Oded Tzur, "Translator's Note" (Enja)
It's an old reviewer's trope. When faced with something that's brand new but reminiscent of one of an art form's giants, you call it "the 21st Century (fill in the blank.)"
So help me though, you couldn't blame the international jazz critic who called the quartet of the sensational tenor saxophonist Oded Tzur, the Coltrane Quartet of the 21st century. Tzur's sound varies from the sweet softness of Charles Lloyd to the telegraphic virtuosity of Rudresh Mahanthappa (and with almost as much influence from Indian classical music as Mahanthappa and, of course, Coltrane once upon a time.)
The piano of Shai Maestro rises and falls with a grandeur entirely different from McCoy Tyner's but, in its own way, massive and enveloping. Drummer Ziv Ravitz doesn't have the polyrhythmic thunder of Elvin Jones but it too brings rhythmic immensity to modal simplicity.
In other words, the aesthetic plan of Tzur's group shares DNA with the quartet of John Coltrane, one of the most influential musicians in jazz history. But, at the same time, this music is entirely different in technique and climate and extra-musical overtones.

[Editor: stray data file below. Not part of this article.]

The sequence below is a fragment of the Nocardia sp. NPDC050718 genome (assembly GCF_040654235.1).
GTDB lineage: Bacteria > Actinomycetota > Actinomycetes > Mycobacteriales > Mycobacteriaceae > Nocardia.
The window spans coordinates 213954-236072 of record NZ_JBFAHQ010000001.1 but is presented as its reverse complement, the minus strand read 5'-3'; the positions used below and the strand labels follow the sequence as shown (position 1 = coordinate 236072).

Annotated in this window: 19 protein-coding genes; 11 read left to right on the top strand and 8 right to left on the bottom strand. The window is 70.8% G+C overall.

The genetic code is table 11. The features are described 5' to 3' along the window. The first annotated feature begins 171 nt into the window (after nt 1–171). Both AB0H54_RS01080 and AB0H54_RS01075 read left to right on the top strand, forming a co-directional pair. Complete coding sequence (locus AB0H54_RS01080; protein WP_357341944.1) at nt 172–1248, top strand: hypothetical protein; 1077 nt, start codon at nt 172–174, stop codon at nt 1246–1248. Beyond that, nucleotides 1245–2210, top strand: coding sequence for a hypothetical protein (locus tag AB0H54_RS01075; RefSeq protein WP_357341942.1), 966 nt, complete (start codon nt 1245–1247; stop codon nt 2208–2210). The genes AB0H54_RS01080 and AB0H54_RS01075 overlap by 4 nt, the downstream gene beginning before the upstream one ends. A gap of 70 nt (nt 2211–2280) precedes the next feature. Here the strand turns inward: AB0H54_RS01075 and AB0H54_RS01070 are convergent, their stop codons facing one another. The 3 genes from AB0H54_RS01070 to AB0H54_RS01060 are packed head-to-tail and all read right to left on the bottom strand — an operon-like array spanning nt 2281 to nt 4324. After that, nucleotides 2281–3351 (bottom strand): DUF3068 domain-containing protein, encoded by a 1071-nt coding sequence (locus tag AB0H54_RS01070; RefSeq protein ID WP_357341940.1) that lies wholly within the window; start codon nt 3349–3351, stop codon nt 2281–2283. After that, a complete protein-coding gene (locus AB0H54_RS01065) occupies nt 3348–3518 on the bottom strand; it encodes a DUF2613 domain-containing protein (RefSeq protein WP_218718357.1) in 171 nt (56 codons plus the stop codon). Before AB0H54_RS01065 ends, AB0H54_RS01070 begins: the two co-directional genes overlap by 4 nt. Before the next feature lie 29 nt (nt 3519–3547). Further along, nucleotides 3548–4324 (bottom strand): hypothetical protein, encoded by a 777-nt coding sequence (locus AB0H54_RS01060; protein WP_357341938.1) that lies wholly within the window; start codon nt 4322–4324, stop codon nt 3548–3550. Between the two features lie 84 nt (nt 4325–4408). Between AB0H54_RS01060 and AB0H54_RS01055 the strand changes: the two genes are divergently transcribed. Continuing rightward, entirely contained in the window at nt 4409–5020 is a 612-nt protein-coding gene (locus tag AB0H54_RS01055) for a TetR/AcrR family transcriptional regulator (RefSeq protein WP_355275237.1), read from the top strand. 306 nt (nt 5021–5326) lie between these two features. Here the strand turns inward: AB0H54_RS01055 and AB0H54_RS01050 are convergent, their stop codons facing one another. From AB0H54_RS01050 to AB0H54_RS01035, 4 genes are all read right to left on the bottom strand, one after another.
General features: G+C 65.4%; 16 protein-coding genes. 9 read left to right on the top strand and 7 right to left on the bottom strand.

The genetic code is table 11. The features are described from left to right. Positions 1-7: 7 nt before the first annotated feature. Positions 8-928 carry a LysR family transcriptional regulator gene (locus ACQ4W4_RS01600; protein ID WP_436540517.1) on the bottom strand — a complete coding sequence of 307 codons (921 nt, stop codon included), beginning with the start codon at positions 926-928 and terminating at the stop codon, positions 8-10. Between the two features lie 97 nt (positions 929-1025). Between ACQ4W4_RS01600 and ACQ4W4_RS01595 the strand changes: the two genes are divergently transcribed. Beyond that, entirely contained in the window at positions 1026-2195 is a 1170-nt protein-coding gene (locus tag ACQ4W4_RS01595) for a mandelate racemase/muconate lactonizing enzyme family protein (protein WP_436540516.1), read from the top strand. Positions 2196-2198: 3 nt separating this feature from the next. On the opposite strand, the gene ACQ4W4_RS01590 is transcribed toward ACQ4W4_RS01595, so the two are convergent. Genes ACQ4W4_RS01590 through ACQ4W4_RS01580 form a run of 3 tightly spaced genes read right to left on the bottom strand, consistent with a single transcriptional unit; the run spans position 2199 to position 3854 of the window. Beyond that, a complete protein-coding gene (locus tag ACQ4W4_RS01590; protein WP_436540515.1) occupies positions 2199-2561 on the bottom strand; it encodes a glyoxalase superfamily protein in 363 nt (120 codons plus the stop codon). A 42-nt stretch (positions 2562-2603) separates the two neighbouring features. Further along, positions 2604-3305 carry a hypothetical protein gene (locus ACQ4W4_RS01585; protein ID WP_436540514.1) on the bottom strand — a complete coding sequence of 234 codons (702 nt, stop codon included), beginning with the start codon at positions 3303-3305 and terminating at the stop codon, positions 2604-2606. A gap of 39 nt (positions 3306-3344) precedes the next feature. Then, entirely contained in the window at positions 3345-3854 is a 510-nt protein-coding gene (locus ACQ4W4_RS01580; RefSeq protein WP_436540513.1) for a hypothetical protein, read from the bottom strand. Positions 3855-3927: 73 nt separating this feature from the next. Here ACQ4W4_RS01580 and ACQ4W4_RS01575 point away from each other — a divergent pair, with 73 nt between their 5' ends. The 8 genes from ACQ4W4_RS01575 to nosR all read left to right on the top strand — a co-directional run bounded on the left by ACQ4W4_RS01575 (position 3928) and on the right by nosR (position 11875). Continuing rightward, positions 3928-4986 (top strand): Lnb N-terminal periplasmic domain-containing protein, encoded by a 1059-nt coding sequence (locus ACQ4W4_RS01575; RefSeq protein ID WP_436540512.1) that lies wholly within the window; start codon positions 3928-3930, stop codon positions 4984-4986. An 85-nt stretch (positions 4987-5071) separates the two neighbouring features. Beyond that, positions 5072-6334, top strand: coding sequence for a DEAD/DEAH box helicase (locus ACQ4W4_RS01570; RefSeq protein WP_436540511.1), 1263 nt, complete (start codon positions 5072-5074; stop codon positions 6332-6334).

In the place of Coltrane's avowed spirituality, Oded Szur considers himself a storyteller as much as musician. So that makes his music on "Translator's Note" a supposed relative to the story he tells in the notes. It isn't really but you understand what he's doing. In the way that Coltrane found the deepest possible kinship to religious devotion in a record like "A Love Supreme," Tzur is finding a kinship just as deep and just as simple in essence with poetry and storytelling.
The result is music of extraordinary power and beauty and, hallelujah, stunning 21st century originality. He came from Tel Aviv and he's one of the most exciting musicians to come along in a long time.
4 stars (out of four)